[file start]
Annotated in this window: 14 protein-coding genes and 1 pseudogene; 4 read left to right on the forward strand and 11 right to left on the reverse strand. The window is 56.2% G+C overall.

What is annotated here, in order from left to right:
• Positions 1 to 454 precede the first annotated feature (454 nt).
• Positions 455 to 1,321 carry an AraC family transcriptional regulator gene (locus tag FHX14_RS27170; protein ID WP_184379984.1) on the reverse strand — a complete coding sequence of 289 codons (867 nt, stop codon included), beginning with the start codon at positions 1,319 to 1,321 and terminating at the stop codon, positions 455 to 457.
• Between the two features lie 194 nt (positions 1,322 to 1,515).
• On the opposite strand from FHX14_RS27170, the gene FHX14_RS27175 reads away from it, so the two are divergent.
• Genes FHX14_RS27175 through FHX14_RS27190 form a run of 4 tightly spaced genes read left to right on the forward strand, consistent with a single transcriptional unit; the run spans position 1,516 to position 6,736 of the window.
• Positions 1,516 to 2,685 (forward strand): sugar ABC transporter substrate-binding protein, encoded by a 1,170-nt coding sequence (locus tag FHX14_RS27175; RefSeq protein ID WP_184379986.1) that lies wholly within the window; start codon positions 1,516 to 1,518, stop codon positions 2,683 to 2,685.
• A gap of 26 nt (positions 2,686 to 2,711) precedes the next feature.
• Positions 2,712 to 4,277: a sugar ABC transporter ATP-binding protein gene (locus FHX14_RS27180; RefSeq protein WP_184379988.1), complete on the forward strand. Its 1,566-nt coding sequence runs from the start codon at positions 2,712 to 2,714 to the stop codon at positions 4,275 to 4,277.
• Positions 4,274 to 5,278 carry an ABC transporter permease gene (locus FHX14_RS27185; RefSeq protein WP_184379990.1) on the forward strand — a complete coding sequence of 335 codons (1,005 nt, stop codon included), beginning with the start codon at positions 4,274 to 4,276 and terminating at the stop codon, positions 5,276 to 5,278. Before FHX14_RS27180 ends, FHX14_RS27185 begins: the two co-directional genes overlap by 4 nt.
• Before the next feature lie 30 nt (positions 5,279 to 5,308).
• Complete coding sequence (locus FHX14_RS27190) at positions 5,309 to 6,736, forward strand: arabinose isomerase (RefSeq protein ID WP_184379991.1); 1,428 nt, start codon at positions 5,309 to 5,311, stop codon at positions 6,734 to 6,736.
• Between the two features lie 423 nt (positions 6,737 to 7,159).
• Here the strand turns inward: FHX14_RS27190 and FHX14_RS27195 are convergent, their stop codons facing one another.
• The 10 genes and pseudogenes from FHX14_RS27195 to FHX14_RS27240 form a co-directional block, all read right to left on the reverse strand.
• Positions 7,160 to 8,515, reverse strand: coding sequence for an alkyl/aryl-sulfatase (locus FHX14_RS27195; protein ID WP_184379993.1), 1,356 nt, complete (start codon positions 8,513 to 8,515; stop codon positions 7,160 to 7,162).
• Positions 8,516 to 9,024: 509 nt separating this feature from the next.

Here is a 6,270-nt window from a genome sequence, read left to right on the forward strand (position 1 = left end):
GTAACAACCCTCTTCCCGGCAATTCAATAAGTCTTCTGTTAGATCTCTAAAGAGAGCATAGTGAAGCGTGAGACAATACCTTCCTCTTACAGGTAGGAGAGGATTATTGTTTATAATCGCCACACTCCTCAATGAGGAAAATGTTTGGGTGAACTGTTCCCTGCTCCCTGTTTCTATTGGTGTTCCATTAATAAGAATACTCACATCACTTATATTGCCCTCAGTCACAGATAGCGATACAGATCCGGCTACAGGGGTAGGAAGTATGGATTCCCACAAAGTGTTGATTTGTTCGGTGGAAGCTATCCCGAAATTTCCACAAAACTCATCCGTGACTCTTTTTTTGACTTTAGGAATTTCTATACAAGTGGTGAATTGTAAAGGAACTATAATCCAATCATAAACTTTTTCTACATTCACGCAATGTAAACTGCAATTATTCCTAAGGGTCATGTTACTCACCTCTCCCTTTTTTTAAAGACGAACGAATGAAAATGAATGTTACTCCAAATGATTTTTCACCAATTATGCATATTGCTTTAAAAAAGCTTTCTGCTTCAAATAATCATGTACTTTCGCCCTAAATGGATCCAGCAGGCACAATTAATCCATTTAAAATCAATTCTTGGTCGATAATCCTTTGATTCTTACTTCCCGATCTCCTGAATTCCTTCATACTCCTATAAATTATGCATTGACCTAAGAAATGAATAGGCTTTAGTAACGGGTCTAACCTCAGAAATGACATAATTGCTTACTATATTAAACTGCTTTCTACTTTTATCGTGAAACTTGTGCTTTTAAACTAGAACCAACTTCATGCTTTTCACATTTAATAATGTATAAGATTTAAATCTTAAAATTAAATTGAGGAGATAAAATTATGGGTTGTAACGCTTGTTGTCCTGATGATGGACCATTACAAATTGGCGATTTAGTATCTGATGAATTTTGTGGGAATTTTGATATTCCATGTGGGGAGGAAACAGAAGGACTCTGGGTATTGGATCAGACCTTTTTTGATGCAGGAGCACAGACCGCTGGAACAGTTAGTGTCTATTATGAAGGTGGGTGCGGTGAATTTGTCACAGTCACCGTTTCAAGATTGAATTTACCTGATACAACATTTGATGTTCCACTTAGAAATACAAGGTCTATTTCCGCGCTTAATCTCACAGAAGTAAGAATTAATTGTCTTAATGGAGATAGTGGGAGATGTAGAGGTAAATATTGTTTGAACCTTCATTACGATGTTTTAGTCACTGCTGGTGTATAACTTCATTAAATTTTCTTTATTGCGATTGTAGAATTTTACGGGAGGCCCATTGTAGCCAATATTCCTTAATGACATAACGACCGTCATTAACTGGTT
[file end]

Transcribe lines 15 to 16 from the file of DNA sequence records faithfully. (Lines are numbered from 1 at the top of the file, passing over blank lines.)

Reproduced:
• Here the strand turns inward: FHX14_RS27190 and FHX14_RS27195 are convergent, their stop codons facing one another.
• The 10 genes and pseudogenes from FHX14_RS27195 to FHX14_RS27240 form a co-directional block, all read right to left on the reverse strand.